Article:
No wonder we obsess about the weather in Britain. I’ve had to pack for wet cold, dry cold, unseasonable warmth and days of torrential rain. I could get all or none of these during a ten day walkabout! I’m afraid I drew the line at taking a spade to dig myself out of snowdrifts, as my neighbour advised, though that may turn out to be a false economy.

Packing wasn’t the only weather challenge this autumn. There were two weeks of cold wet weather at the end of August. My optimistic crops of sweetcorn and chickpeas went mouldy where they stood. The slugs multiplied alarmingly, not even bothering to crawl into hiding during the long wet days.

Once things dried out somewhat, I had to clear up the wreckage and deal with Mollusc World Domination. I replaced the stone slab garden bed paths with oven shelves and bits of fireguard; metal grids providing no shelter for them, nor for Ant City. I’m normally quite tolerant of ants, but this year they managed to destroy an entire courgette crop and most of the broad beans with their bug farms. Chemical warfare, however, is just not on the agenda.

The elderberry harvest in early September was upset by this weather; it took far more trips to collect enough for the crucial anti-flu syrup and we may not have a full winter’s supply. Elder trees can exert a great deal of influence over their flowers. They will hold them back as buds during rainy days, then open them like sudden umbrellas as soon as the sun comes out. Much the same applies to their berry clusters.

My friend’s bees didn’t produce enough honey to see themselves over the winter, so they will have to be fed by humans. I don’t know if this was the weather. Perhaps they are on strike against pesticides.

Right. Departure delayed to let the high winds abate, but not for too long or I’ll get entangled in Rush Hour. I just have to check out Knit for the Planet – who are the Woolly Angels? – and pack some wool….

The Methane Saga

The Methane Saga

or

The Production of Methane Gas Described in the British Style of Finnish Epic Poetry

I was listening to a recording of the Kalevala, the Finnish epic poem, while crocheting. These tales were created to be spoken or sung, and I was struck by the way they harmonised with repetitive creative tasks.  One is busy but relaxed; it can be dull without listening to something entertaining.  Hence the popularity of knitting circles.

Imagine an extended family in a snow bound yurt dwelling.  After months together, interesting subjects for conversation may be limited.  How to amuse oneself while making socks or whittling knife handles?

“Tell us a story, Grandparent” comes the call.  Arthritic hands are no longer nimble enough to join in the tasks, but a fireside place is welcome.  And so it begins….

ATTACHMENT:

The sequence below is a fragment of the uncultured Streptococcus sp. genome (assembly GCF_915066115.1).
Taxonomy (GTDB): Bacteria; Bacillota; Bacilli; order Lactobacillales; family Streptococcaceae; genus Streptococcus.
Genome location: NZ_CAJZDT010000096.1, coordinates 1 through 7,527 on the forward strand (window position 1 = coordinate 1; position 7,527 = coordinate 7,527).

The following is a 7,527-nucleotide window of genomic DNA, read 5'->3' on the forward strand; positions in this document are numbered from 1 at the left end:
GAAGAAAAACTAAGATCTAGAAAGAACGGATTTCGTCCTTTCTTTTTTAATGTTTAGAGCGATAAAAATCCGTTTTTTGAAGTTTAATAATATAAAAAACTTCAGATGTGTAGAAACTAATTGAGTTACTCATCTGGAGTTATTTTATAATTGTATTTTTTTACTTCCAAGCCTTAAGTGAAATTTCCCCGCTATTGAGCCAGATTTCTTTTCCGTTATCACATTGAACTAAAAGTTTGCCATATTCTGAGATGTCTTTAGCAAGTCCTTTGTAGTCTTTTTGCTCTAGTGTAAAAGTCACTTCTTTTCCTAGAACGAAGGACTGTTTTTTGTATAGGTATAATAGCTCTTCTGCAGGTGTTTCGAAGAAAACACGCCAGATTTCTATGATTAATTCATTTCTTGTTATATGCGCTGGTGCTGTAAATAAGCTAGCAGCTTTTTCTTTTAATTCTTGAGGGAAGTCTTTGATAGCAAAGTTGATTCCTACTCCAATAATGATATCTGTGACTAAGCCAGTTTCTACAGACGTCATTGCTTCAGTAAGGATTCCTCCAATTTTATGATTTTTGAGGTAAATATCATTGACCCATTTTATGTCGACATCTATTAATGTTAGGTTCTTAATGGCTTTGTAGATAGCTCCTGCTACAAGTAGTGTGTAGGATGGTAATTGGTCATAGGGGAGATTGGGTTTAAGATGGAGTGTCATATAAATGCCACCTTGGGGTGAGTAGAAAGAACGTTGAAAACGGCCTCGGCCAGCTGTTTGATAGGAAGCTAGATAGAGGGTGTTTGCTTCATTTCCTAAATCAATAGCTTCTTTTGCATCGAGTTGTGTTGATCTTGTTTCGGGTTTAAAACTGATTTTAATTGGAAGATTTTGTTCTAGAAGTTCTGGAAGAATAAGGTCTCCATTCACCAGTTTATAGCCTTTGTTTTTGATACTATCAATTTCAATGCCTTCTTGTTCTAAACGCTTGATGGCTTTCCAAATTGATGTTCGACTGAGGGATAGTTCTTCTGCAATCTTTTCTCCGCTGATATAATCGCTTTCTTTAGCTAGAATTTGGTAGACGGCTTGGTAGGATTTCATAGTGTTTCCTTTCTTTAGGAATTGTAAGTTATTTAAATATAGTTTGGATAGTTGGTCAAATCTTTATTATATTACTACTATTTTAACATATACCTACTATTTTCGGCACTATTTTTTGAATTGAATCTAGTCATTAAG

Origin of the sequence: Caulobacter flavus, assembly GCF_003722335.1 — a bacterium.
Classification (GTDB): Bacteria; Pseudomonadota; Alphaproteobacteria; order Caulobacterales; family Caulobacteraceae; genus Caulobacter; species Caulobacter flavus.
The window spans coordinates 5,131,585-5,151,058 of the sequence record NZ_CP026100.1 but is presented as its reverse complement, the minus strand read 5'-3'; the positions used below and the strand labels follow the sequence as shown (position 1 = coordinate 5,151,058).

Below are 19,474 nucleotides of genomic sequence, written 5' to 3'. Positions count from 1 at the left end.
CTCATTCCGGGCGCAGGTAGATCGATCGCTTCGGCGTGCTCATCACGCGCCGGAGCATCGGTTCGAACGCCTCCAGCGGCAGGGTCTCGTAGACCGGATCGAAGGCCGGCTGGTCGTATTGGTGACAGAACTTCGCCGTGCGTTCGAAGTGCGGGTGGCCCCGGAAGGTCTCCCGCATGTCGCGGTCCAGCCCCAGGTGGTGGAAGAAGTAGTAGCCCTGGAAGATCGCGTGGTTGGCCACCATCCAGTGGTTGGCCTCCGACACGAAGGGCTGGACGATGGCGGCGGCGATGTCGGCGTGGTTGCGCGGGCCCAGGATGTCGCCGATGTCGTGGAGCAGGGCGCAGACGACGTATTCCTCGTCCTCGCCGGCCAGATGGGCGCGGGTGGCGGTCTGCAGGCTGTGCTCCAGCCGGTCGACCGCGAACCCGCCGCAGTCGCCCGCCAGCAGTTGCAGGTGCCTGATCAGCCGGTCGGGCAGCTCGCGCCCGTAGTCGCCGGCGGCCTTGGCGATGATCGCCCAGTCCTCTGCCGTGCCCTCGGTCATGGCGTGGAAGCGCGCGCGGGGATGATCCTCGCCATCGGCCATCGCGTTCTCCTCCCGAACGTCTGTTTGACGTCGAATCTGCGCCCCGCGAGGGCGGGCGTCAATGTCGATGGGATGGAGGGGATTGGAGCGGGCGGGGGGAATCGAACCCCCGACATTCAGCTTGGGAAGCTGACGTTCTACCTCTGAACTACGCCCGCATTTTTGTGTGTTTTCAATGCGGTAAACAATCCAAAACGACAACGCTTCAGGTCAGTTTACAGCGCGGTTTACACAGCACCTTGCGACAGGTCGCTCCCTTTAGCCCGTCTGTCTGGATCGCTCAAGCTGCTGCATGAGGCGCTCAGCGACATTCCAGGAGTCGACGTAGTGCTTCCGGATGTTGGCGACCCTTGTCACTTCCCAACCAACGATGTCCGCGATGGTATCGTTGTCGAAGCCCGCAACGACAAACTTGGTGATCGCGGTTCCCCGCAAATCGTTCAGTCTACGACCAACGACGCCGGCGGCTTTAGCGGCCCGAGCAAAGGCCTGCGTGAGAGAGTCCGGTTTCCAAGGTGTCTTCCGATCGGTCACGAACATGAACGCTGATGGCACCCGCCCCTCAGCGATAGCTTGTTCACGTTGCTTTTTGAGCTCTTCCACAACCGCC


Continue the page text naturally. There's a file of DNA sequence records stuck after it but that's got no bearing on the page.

Tales created to be spoken communicate in different ways to those designed for the written word.  If you weren’t paying attention, you can’t turn the page back.  Listening to the Kalevala, I found that momentary focus on my work meant I lost a few lines, but not the gist of the plot.  Even if I had missed some crucial words, important concepts are repeated several times, key events padded out with description.

The ‘Hiawatha’ rhythm in which English translations of these poems are recited seems to bear little relation to the singing of the original.  There’s a sample of this on Wikipedia.  My musings on the ancient origins of epic poems may be mere fiction.

However, author Lewis Dartnell has speculated at length in ‘The Knowledge – How to Rebuild our World from Scratch’ on how we can preserve important scientific discoveries in the event of global catastrophe.  This style of telling seems well adapted to embed this information.  It falls into memory as if it were designed to, and the redundancy guards against attrition.

In the post-apocalyptic landscape, you can bet people will have to knit socks, possibly in a yurtish sort of dwelling. So I wrote the ‘ The Production of Methane Gas Described in the British Style of Finnish Epic Poetry ‘. It’s very long, a good sock’s worth to a fast knitter, so it’s on its own page. I’ll be checking the technical details with the biochar people, but as the epic points out ‘ And with care prevent explosion’!

The Resilience Handbook will be out soon!!

You can place advance orders here

Diary May 2015

This month was something of a landmark as I finally parted with the Leyland Pilot post office van which served me as a mobile HQ during my event organiser days. I gave it to a young crew member, who will have ample opportunity to learn welding on it.

The nucleus of crafters formed during the Free Craft Workshops project are determined to continue some form of meeting. Instead of competing for custom, crafters should unite to reclaim the market for basic household goods. Supporting local businesses needs to become a much larger factor in consumer choices.

Remember, the more local materials are in place, the more resilient an area is.

Following a Resilience Plan isn’t all knitting and gardening. It sends you on adventures too. This month, I went on a day sail on a tall ship as my challenge for Water. The Handbook explains these things in more detail.

The Lord Nelson is part of the Jubilee Sailing Trust, who offer adventure holidays for the disabled. I was very impressed with the adaptations – even a wheelchair lift! – and the excellent crew. Not many people could cross the Atlantic in a three masted sailing ship, yet display such patience and consideration for novices.